Can CBT Help with an Eating Disorder?

Yes. CBT can help with an eating disorder.

Cognitive behavioral therapy (CBT) is a form of therapy that can be used in eating disorder recovery to challenge and change problematic thoughts and behaviors. During CBT, patients work with their therapist to learn practical techniques to change these patterns of thinking and behaving.

CBT was first applied to treating eating disorders in the early 1980s. Since that time, there have been numerous studies supporting its efficacy in treating all types of eating disorders, including binge eating disorder, anorexia nervosa, and bulimia nervosa. Today, it is the most commonly used treatment for most mental health disorders, including for those recovering from an eating disorder.

How does CBT work?

While some forms of therapy explore the origins of feelings, thoughts, and behaviors, cognitive behavioral therapy focuses more on what is going on for you now. It is a problem-focused, action-oriented approach.

It starts with identifying maladaptive core beliefs. What ideas do you have about your body, eating habits, and self worth? Your therapist may encourage you to write down self-critical thoughts and any resulting behaviors. Getting more familiar with the internal critic begins the process of de-emphasizing core beliefs that are unhelpful or destructive.

Once you identify your core beliefs about yourself, you and your therapist will focus on cultivating healthier beliefs that will help move you in the direction of eating disorder recovery. For example, if you have a perfectionist view of yourself (e.g. “I have to look perfect or I’m worthless”), one CBT goal might be to celebrate failures when they happen. Start to notice any silver linings, too.

Another exercise might be to conduct a realistic written self-assessment, where you take a global look at yourself and not only make note of areas for potential improvement, but also highlight your strengths. You and your therapist may then explore the difference between constructive self assessment and destructive self criticism—which may be accompanied by feelings of shame and guilt. By confronting and discussing your self evaluation, it may start to disrupt an engrained negative behavior pattern of fear and avoidance.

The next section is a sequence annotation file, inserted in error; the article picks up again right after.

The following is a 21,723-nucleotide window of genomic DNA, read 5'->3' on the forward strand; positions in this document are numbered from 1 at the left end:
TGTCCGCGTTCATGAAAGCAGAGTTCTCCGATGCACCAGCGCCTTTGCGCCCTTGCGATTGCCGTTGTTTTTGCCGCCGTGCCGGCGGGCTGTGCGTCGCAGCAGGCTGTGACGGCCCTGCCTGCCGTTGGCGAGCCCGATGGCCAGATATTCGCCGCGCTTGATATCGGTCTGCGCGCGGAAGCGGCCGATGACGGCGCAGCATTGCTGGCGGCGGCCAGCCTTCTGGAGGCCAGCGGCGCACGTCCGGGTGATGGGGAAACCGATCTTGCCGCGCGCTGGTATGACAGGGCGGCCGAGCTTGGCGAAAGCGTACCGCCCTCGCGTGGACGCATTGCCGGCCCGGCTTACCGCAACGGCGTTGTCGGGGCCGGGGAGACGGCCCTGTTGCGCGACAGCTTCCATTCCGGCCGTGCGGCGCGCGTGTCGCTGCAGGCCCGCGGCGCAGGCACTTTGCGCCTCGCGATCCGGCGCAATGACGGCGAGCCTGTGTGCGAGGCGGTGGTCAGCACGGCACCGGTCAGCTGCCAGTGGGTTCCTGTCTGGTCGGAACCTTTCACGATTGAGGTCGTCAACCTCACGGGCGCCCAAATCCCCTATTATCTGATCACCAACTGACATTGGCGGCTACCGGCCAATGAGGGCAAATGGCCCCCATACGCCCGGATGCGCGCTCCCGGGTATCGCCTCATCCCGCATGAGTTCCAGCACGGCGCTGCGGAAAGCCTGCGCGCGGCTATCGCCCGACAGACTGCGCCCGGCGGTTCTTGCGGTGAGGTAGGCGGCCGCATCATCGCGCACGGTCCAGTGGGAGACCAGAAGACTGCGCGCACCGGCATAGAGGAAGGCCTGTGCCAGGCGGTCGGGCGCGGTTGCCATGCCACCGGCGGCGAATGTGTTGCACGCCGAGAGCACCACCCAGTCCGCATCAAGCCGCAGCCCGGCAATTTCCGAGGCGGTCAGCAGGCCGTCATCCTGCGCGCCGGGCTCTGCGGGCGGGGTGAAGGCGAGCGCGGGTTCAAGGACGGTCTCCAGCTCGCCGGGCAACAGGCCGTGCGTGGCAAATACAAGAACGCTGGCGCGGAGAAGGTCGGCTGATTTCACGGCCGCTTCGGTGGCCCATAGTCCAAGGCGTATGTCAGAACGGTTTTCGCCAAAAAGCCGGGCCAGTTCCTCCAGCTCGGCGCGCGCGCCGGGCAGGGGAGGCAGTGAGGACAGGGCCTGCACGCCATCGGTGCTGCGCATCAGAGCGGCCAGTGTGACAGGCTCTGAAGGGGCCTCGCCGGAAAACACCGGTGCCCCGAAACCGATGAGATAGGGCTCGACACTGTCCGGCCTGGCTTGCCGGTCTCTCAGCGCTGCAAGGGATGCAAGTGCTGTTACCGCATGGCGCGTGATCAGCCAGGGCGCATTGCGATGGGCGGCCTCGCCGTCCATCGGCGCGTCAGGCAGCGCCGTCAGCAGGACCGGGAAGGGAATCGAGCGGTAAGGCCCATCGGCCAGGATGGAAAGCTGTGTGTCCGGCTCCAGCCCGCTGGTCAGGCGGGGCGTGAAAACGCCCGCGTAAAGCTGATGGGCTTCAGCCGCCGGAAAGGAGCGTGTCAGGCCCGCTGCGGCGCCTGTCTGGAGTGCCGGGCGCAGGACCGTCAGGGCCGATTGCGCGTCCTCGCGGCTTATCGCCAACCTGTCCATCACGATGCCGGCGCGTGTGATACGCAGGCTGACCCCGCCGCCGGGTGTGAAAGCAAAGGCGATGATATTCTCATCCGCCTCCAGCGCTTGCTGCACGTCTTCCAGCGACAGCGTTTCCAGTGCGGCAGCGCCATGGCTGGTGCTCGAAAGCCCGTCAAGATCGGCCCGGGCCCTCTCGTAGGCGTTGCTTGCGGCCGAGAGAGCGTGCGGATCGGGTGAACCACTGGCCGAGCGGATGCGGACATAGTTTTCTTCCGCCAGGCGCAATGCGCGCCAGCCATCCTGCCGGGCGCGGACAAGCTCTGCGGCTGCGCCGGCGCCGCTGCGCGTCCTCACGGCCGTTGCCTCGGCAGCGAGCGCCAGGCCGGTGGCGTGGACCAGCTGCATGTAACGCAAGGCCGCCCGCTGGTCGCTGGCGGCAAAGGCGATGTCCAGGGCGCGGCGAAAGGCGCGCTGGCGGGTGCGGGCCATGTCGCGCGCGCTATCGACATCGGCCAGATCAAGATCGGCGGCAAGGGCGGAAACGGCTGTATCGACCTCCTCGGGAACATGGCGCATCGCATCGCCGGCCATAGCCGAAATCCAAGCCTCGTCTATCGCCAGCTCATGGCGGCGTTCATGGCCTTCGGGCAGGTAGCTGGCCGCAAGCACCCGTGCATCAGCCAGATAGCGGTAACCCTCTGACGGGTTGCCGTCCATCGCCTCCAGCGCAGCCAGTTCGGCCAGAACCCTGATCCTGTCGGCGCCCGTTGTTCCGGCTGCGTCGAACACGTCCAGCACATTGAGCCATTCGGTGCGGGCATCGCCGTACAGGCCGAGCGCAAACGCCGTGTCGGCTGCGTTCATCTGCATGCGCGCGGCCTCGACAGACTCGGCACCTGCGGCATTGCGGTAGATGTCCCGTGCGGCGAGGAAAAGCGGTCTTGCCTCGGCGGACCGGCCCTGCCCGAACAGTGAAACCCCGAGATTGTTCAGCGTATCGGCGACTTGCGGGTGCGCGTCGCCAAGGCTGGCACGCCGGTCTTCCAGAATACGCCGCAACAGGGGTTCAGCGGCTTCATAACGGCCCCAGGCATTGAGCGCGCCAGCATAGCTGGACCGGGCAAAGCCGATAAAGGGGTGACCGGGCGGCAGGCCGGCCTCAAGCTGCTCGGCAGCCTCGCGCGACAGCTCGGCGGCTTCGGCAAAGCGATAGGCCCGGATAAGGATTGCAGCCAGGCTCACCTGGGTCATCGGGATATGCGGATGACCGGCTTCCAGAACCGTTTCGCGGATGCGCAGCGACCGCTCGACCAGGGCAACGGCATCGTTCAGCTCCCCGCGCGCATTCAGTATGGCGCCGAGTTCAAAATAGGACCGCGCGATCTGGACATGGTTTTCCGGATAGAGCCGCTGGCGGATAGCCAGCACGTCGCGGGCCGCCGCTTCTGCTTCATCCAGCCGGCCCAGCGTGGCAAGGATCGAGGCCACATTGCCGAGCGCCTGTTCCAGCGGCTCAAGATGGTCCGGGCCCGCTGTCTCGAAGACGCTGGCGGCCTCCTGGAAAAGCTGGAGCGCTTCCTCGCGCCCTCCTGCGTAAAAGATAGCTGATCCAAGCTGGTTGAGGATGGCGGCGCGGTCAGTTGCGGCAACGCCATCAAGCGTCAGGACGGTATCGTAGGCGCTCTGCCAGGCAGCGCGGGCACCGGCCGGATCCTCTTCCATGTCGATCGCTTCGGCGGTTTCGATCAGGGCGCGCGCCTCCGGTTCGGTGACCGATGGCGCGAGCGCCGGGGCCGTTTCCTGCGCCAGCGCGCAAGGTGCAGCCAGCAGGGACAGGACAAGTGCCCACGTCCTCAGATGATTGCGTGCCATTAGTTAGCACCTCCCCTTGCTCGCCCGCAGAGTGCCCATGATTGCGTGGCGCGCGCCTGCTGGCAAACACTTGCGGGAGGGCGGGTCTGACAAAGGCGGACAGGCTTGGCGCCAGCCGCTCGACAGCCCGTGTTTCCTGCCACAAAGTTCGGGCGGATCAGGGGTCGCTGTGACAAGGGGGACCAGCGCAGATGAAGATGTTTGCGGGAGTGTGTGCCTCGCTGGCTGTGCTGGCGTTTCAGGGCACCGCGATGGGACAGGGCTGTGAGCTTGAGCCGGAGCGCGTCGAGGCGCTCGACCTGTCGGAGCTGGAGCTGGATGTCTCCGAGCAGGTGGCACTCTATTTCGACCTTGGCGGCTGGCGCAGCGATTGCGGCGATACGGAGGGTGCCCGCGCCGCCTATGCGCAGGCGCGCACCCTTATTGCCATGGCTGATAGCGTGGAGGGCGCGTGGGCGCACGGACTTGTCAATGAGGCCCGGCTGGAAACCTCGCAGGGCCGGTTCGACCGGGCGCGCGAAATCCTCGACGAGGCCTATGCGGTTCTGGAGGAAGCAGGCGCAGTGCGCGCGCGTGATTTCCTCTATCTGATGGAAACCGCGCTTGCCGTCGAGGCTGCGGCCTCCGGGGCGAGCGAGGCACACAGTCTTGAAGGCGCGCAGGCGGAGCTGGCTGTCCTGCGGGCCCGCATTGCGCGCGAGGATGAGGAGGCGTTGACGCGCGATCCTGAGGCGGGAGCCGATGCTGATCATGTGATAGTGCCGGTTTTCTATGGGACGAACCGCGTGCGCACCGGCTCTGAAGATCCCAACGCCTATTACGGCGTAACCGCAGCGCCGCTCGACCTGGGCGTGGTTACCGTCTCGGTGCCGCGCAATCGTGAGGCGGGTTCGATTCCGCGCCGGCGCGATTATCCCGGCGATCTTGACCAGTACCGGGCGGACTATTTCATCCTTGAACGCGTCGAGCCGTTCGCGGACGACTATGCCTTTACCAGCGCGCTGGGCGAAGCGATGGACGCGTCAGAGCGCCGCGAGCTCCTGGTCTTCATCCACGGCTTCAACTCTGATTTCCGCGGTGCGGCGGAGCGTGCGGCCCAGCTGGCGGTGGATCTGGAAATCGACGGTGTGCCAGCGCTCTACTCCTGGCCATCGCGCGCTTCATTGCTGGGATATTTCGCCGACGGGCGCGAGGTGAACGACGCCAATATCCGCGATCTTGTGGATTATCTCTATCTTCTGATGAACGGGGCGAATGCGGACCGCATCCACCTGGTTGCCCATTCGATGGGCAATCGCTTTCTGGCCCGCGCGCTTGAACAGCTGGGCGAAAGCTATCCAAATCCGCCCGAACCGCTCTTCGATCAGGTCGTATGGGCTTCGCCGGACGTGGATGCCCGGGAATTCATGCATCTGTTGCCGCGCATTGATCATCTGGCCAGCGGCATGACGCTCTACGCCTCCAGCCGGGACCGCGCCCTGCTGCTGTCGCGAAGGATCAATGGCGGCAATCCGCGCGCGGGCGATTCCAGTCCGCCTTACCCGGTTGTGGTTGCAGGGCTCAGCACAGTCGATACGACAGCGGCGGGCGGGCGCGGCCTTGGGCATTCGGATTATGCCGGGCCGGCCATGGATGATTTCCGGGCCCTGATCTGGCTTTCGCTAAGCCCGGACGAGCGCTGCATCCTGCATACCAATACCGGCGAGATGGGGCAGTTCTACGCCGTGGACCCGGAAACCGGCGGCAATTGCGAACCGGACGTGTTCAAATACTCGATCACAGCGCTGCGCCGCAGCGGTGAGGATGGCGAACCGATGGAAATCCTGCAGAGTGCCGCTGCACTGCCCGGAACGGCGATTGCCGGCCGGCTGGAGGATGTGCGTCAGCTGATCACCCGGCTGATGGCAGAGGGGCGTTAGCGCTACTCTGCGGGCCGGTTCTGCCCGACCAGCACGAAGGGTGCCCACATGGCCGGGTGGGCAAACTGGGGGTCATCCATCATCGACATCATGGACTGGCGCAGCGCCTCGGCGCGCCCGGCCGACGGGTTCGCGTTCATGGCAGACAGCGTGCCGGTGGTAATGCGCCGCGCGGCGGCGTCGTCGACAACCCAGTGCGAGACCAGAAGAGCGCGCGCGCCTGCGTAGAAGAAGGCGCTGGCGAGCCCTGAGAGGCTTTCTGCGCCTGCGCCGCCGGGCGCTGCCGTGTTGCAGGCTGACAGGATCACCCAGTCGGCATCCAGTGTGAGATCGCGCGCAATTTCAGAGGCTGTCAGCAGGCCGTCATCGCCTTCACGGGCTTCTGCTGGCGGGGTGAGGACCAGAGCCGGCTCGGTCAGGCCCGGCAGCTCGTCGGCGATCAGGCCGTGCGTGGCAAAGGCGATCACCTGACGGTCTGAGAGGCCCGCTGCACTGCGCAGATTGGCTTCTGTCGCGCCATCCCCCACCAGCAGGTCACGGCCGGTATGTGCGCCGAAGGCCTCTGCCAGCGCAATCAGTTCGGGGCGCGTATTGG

Then the focus shifts to modifying problematic behaviors and/or introducing more constructive actions.

Possible CBT exercises your therapist (or dietitian) may have you try:

  • Monitor your eating habits. In a journal, record the food you eat and your thoughts, feelings, and associated behaviors.
  • Eat at regular intervals during the day. This avoids “delayed eating,” a common behavior we see in people with eating disorders.
  • Plan your meals in advance.
  • Regular weighing (usually once per week).
  • Challenge your dietary rules. Are there are certain times of day or “fear foods” you don’t normally eat? Your therapist may gradually ask you to let go of these once you’ve gotten on a regular eating schedule.
  • Practice the continuum technique for perfectionist behaviors.
  • Role playing. This allows you to rehearse new approaches when you encounter situations or people who tend to trigger your problematic behavior.
  • Behavior experiments.
  • Learn to calm and relax your mind.
  • Introduce self compassion. This helps you turn toward yourself in times of distress or perceived failure, rather than allowing the inner critic to take over.

Cognitive behavioral therapy is a structured and time-constrained approach to eating disorder recovery. Toward the end of your treatment, your therapist will work with you to develop a relapse prevention plan in order to maintain your eating disorder recovery.

Do you want to improve your relationship with yourself and your body?

Evolve Wellness Group has a team of dedicated therapists and dietitians who are experienced in helping people recover from eating disorders. Cognitive behavioral therapy is just one of the tools we use to help clients on the road to recovery. 

Your first step: Contact us for a 15-minute intake call. It’s free, and we can answer any questions you might have.